Bigdata SQL: Serialization and SerDe in Hive p2

The entire SerDe mechanism in Hive is an extensible and flexible way to allow Hive to work with any file format. If one wanted to make Hive work with an unknown format
that is still not invented, writing a SerDe for that format would provide an easy way to integrate Hive with that data format. Let take an example of how to work with JSON data in a Hive table using JSON SerDe. If we have a file with JSON data as the following:

{“Country”:”A”,”Languages”:[“L1″,”L2″,”L3″],”Geography”:{“Lat”:”Lat1″, “Long
“:”Long1″},”Demographics”:{“Male”:”10000″, “Female”:”12000″}}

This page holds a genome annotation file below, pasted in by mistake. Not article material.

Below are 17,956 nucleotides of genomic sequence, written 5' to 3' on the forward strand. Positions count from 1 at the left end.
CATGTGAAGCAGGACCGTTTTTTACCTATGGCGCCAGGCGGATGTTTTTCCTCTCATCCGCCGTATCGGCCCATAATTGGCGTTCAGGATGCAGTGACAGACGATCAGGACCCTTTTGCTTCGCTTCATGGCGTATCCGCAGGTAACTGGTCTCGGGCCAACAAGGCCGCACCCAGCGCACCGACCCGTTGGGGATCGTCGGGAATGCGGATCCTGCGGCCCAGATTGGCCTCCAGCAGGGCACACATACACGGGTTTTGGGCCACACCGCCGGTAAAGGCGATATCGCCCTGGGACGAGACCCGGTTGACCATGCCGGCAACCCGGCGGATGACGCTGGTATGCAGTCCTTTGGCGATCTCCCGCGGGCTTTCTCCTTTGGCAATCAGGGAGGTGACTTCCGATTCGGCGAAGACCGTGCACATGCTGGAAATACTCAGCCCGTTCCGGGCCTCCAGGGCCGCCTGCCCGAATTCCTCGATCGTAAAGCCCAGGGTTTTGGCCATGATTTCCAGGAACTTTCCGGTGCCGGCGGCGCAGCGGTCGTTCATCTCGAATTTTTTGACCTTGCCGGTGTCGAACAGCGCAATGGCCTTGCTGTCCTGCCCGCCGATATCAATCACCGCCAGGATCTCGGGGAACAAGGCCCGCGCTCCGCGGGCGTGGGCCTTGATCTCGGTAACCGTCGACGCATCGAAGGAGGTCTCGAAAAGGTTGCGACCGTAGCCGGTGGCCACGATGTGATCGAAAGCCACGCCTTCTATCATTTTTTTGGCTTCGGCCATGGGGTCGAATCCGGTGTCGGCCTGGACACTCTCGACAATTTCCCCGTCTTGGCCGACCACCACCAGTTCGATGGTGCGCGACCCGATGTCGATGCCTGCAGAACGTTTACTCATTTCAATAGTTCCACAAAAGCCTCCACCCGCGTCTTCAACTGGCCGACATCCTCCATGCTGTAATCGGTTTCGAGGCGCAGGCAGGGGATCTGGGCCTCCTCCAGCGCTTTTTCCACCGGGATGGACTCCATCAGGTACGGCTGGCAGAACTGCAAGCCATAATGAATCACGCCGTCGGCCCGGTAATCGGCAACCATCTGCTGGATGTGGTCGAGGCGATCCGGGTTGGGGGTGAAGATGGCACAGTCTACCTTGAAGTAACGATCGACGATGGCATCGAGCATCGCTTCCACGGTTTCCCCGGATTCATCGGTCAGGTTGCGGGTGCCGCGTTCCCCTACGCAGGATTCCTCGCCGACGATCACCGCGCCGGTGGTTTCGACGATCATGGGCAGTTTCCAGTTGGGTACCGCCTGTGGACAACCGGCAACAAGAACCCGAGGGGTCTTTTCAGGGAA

Let us create a Hive table using JSON SerDe to work with the JSON data in the
preceding file.
The Hive DDL would look like

CREATE TABLE JSonExample (
Country string,
Languages array,
Geography map,
Demographics map
)
ROW FORMAT SERDE org.openx.data.jsonserde.JsonSerDe
STORED AS TEXTFILE;

Here, we are using the JSON from openx . Once the table is defined and data is loaded using

LOAD DATA LOCAL INPATH json_data_file.txt OVERWRITE INTO TABLE JSonExample;

one can run SQL queries on the preceding table, using the following queries:

Select Country from JSonExample; // Will return “A”
Select Languages[0] from JSonExample; // Will return “L1”
Select Languages from JSonExample; // Will return [“L1”, “L2”, “L3”]
Select Geography[“Lat”] from JSonExample; // Will return “Lat1”

Although at the highest level, we are using SQL under the hood, the Hive engine is using SerDe to read the data from the file, parsing it, and passing objects to the Hive Java
code, to run the MapReduce job to get the results.